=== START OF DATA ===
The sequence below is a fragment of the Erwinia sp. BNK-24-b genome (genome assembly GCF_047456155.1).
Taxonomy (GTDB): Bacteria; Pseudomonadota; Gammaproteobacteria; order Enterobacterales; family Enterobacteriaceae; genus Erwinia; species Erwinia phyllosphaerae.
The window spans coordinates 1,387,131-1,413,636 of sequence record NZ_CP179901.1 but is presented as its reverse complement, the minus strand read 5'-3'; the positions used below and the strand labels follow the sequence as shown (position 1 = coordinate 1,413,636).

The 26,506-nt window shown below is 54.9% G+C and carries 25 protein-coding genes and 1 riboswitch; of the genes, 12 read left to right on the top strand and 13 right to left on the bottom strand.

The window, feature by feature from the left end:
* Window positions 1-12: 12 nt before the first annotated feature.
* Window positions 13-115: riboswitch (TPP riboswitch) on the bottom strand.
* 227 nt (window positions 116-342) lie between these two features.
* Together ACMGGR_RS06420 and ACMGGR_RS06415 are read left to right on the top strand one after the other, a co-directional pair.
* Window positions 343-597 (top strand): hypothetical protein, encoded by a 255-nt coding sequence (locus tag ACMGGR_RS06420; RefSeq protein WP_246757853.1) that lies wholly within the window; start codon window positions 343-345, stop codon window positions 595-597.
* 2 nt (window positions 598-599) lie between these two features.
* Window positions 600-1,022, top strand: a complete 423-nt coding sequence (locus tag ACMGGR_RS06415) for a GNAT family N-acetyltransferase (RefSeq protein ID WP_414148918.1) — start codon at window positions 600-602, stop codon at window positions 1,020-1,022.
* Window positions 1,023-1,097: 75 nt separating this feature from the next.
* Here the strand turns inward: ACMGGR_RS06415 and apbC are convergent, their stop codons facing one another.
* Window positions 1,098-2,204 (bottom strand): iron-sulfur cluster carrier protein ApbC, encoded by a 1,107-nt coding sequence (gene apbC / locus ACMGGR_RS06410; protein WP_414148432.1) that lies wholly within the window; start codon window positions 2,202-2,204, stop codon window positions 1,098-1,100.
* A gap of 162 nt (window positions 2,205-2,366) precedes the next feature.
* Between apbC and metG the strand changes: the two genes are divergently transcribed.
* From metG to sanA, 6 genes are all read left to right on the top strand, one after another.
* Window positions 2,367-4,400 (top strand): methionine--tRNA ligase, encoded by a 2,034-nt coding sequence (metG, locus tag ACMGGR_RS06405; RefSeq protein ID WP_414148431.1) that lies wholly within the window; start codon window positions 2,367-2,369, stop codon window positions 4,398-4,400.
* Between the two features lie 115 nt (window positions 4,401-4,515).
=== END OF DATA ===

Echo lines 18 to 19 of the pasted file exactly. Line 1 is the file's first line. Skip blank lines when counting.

* From metG to sanA, 6 genes are all read left to right on the top strand, one after another.
* Window positions 2,367-4,400 (top strand): methionine--tRNA ligase, encoded by a 2,034-nt coding sequence (metG, locus tag ACMGGR_RS06405; RefSeq protein ID WP_414148431.1) that lies wholly within the window; start codon window positions 2,367-2,369, stop codon window positions 4,398-4,400.